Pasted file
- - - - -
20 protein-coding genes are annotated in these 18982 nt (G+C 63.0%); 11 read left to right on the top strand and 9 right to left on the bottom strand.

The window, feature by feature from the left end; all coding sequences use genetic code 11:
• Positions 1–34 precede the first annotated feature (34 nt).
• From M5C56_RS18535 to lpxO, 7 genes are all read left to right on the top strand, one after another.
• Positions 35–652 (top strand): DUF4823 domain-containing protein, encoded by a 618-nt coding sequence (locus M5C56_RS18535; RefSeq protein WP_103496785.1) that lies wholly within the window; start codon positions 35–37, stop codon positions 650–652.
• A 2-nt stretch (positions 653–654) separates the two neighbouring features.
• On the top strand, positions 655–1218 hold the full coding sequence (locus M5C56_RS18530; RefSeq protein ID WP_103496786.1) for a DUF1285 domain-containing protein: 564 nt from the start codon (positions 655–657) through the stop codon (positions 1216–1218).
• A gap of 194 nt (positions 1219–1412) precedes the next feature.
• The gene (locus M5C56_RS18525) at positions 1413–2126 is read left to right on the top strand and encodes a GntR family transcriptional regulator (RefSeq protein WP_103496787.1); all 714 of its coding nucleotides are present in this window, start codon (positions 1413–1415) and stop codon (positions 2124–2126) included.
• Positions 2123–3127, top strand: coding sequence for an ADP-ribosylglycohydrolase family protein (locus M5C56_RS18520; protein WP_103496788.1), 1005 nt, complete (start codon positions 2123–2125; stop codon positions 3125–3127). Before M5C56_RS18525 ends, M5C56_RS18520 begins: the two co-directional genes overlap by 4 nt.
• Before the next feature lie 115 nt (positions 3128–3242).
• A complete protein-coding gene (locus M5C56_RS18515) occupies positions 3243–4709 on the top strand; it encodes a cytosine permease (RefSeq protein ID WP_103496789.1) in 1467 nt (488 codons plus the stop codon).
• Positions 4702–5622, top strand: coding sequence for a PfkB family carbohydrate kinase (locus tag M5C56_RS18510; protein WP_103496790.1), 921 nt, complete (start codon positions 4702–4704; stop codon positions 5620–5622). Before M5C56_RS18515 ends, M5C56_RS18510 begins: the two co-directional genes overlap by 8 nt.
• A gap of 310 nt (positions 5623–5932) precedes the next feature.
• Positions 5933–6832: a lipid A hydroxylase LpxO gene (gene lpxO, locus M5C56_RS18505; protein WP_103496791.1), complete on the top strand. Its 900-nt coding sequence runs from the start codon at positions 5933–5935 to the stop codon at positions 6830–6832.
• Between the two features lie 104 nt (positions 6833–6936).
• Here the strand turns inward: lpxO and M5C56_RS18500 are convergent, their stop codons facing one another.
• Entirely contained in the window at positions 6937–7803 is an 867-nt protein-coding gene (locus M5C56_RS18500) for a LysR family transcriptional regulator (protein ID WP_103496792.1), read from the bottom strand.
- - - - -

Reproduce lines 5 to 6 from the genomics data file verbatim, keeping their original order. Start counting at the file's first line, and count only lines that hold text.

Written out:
• Positions 35–652 (top strand): DUF4823 domain-containing protein, encoded by a 618-nt coding sequence (locus M5C56_RS18535; RefSeq protein WP_103496785.1) that lies wholly within the window; start codon positions 35–37, stop codon positions 650–652.
• A 2-nt stretch (positions 653–654) separates the two neighbouring features.